Google Analytics: reports

The left sidebar in Google Analytics can quickly overwhelm users. Here you will find six options for different reports, the names of which are sometimes confusing and vague. As soon as you click on an option, further options are added.

For a better overview, let's go through the different types of reports piece by piece:

Image: Google Analytics

Real-time report

As the name suggests, it enables Real-time report Give you insight into what is happening on your website right now. You can see how many visitors are currently there, which pages they are visiting, which social networks they come from, which location they are surfing from and much more.

While this report can be useful at times, it is probably the least useful in general. For example, you could use it like this:

  • Track how much traffic you're getting from a new social media or blog post.

  • See immediately whether a one-day event or sales campaign is driving views or conversions.

  • You can make sure that the URL or custom event tracking you just set up is working properly.

Audience report

Image: Google Analytics

Overview

This report gives you a comprehensive overview of the property you are currently looking at.

Image: Google Analytics

You should check this report once a day to keep an eye on the general development of your website.

Under “Overview” you will find the field “Target group” and expandable menus for the items “Demographic characteristics”, “Interests”, “Geography”, “Behavior”, “Technology”, “Mobile”, “Across all devices”, “Personalized” and "Benchmarking". Take a look at all of these areas to get a feel for the valuable information they can give you about your website visitors.

Each area describes a specific target group.

Active users

This term is quite confusing, because the corresponding report does not refer to users who are currently active on your website - these are shown in the real-time report. Rather, the “Active Users” report shows you the number of users who

  • last day (Users who were active on 1 day),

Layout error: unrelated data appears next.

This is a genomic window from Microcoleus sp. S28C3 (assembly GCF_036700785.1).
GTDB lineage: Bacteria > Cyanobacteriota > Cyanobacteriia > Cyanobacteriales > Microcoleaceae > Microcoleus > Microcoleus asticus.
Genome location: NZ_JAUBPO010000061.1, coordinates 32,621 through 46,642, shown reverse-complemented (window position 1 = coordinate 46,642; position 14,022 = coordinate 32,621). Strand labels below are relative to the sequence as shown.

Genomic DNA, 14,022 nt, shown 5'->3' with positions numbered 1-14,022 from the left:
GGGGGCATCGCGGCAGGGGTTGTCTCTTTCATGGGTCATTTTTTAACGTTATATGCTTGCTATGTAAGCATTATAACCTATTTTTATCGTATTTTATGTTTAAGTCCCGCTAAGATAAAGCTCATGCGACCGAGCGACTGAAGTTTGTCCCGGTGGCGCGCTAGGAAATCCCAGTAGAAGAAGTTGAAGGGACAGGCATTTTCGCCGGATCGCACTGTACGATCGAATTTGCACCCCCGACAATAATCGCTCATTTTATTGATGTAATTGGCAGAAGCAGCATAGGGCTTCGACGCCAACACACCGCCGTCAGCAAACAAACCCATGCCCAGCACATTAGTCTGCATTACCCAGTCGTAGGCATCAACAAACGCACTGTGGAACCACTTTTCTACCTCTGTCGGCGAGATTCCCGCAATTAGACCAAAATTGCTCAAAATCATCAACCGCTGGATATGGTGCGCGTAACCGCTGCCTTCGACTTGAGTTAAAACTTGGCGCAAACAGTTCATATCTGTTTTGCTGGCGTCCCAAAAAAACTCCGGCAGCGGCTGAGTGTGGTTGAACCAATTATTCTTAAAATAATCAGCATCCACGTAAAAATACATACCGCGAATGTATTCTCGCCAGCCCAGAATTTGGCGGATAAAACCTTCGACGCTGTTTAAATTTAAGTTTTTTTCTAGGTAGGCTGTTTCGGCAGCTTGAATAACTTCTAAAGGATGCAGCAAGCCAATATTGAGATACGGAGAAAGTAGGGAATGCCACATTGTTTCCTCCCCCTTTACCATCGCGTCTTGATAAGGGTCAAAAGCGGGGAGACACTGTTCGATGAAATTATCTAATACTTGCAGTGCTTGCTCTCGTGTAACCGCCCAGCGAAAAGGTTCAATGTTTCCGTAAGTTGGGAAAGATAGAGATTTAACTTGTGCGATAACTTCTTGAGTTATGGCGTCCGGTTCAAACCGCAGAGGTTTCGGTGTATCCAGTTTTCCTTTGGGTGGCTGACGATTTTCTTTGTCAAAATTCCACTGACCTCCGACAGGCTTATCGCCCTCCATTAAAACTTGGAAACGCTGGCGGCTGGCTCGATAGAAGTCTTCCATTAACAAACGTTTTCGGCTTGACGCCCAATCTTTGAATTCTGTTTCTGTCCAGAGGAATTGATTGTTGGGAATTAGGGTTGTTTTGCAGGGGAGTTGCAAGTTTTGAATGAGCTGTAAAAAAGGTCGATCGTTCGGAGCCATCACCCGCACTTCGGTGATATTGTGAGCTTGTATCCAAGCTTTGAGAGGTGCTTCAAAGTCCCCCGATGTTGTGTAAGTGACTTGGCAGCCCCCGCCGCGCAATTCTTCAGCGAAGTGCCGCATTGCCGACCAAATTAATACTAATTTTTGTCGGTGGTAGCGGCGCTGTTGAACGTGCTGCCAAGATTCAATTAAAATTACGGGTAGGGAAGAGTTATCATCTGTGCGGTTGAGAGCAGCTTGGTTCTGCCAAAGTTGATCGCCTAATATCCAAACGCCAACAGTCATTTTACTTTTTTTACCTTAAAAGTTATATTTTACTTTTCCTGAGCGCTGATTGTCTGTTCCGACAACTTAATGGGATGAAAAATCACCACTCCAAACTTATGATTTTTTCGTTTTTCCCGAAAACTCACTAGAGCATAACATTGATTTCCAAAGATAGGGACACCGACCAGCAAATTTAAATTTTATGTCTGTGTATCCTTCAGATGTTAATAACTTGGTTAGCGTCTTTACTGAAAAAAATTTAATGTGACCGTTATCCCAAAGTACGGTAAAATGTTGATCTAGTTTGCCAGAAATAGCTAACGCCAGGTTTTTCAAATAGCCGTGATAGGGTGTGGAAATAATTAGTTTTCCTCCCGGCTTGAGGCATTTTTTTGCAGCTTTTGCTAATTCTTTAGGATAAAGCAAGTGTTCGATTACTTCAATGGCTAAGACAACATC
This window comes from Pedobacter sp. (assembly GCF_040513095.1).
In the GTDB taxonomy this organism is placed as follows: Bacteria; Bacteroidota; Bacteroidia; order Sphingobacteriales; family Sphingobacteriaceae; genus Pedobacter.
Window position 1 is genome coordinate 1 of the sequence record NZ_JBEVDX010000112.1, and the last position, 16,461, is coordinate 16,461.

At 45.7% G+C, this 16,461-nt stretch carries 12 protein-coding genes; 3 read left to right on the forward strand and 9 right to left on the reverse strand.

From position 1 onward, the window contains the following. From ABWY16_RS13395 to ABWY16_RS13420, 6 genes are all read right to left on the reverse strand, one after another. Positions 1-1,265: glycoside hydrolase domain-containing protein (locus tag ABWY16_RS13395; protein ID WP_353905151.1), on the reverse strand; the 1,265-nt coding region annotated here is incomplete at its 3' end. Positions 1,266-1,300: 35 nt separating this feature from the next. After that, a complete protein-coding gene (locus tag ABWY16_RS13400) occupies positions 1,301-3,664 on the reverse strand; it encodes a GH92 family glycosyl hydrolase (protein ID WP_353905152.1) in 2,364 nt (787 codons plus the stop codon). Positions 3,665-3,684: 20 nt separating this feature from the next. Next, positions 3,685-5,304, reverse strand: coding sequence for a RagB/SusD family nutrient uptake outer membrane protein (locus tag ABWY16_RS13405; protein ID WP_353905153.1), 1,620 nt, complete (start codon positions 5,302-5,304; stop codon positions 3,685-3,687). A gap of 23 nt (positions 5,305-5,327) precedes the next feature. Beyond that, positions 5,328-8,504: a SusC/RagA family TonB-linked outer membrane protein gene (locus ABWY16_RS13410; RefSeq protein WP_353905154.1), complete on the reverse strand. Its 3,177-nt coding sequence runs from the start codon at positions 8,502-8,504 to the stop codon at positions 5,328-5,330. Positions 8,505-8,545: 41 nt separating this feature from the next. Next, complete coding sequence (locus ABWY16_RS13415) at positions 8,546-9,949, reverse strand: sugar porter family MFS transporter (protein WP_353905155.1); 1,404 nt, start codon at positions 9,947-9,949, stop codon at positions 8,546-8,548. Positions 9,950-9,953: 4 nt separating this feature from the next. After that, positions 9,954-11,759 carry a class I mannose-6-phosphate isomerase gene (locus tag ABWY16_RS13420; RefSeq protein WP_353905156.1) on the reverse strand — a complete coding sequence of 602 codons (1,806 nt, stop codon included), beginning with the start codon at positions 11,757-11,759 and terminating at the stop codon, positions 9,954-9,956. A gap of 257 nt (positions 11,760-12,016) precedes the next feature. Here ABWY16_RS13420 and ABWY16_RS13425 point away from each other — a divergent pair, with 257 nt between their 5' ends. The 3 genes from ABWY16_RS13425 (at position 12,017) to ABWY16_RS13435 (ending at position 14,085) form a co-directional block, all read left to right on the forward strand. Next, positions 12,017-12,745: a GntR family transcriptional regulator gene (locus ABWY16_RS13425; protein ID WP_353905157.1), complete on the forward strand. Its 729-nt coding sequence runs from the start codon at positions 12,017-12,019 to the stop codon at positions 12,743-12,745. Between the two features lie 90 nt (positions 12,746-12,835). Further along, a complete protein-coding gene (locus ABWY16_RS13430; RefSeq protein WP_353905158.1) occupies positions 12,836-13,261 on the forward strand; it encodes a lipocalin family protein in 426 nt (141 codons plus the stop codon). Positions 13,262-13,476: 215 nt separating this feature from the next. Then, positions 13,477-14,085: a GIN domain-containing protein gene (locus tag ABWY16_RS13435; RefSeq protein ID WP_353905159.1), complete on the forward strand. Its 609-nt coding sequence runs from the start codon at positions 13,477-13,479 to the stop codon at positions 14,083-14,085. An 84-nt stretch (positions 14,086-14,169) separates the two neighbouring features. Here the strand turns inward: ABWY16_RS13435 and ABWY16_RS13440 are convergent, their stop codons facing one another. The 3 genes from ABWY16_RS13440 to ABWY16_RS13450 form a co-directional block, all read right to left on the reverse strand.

• last week (Users who were active on 7 days),

  • the past two weeks (Users who were active on 14 days) or

  • four weeks (Users who were active on 28 days)Visited your website.

Image: Google Analytics

What added value does this report offer you? If you have more users in the past day than long-term users, you have a problem with the retention of your users. Obviously these don't return to your website or app - it's up to you to find out why.

Also, be sure to take a look at this report with different segments. For example, you might find that you retain users in a certain age range significantly better than the average of all users.

Lifetime value

The Lifetime Value Report is based on the Customer Lifetime Value (CLV) and gives you a sense of how valuable individual users are to your company. You can compare different user groups by, for example, comparing the CLV of the users you have generated via email marketing with that of the users you have acquired via organic search. This information can then be used to decide which channel to invest more in.

A note: The lifetime value is currently a maximum of 90 days. The acquisition date range, which you can freely set, begins in March 2017, however. This period reflects all users that you have acquired during this period.

Imagine you want to take a closer look at the transactions per user for all those users that you acquired in the month before Christmas. In this case, adjust the period exactly to this month. From now on you will be shown the average transactions per user for this cohort over the next 90 days.

For software-as-a-service companies like HubSpot, the target achievement per user, the page views per user and the sessions per user, sorted by acquisition channel, are of particular interest. If a marketing campaign was carried out shortly before, it makes sense to look at the same metrics sorted by acquisition campaign. E-commerce companies, on the other hand, should set up customized tracking that provides them with information on purchase and transaction data.